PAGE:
Recent posts about the lives of some of the less well known makers of London Underground maps generated a flurry of very pleasant correspondence. Thank you! This piece is all about encouraging even more of it, especially if you have any information about anyone who made maps for London Transport…
A tentative investigation into a pavilion symbol that keeps turning up on maps with no explanation…
From our How To Read Maps series: the depiction of great estates as a distinctive and prominent feature of English county cartography
An exegesis of the use of antiquarian maps in James Bond films
Our latest challenge for our lovely bookbinder Alison Heath was a 300 year old ‘Thumb Bible’, a mere 3.5 cm tall.
From our How To Read Maps series: mapping unexplored coastlines.
A closer look at ‘Hark, Hark! The Dogs do Bark!’, one of the better known satirical maps published shortly after the outbreak of war in 1914.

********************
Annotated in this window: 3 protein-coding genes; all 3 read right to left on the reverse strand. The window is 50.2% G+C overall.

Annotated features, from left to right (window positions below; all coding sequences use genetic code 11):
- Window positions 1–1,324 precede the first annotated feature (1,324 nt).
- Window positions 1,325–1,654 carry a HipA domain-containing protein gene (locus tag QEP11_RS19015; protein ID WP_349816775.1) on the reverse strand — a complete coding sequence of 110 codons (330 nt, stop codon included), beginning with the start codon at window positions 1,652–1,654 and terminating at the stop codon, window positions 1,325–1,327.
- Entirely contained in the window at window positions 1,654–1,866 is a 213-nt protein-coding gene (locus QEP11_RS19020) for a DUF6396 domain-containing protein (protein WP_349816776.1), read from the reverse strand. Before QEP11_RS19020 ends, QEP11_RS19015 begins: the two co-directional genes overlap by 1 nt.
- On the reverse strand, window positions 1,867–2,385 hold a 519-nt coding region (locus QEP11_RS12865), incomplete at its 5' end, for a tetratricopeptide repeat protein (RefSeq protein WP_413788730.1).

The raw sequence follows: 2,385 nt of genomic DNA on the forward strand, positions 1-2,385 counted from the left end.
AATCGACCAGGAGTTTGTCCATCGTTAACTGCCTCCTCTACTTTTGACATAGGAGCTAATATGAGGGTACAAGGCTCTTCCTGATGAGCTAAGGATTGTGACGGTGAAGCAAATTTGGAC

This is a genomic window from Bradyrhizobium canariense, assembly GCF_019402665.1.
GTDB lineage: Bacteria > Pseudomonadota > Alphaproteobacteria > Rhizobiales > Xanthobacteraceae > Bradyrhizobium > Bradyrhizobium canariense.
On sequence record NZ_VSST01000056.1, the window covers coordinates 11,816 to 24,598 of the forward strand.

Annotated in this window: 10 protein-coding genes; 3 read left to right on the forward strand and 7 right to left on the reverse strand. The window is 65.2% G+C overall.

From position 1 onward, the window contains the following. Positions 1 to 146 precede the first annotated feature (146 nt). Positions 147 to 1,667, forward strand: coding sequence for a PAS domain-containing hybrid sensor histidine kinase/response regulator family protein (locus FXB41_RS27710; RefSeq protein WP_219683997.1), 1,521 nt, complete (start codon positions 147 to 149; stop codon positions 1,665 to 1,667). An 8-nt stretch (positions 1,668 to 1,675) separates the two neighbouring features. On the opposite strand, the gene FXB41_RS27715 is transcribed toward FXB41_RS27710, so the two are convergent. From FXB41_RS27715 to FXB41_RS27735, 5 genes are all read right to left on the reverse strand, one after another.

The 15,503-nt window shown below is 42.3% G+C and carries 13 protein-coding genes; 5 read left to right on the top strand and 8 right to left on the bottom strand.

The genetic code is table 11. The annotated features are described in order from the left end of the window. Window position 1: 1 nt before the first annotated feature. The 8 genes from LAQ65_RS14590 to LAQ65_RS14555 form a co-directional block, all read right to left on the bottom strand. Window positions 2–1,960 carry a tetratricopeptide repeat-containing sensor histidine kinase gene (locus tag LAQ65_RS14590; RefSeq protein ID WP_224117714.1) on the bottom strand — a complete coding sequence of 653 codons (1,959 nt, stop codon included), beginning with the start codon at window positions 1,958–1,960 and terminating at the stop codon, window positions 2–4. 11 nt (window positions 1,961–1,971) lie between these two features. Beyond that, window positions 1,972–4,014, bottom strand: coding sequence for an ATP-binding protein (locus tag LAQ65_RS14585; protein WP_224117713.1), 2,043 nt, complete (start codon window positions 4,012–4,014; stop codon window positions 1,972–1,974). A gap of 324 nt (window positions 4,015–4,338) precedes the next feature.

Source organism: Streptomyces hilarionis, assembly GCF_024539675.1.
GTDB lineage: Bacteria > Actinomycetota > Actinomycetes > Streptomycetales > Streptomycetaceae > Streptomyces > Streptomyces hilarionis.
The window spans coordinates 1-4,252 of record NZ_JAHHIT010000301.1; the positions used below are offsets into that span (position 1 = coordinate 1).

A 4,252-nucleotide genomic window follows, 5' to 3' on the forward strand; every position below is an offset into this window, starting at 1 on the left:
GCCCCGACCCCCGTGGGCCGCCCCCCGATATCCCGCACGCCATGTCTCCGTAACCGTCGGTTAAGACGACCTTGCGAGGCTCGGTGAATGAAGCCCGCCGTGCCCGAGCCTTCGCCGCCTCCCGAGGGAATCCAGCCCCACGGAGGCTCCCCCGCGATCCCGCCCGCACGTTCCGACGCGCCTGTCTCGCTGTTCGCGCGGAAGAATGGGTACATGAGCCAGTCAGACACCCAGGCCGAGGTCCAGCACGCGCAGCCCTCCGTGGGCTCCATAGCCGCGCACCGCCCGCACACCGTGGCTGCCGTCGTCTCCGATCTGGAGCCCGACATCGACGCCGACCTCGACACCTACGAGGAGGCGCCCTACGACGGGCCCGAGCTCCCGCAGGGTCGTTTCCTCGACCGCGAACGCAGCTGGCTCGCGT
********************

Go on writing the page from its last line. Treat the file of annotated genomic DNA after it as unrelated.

Finding Charles Pearson at West Norwood Cemetery, which is especially rich in dead members of the map trade.
Pioneering large-scale statistical maps might sound dry as dust, but as Iain Sinclair writes in his foreword to this volume, they have a ‘morbid beauty’. Sinclair is an inspired choice to lead us in to Charles Booth’s London.
Everyone’s a sucker for ‘lost’ or ‘abandoned’ tunnels, and we at Bryars & Bryars are no exception.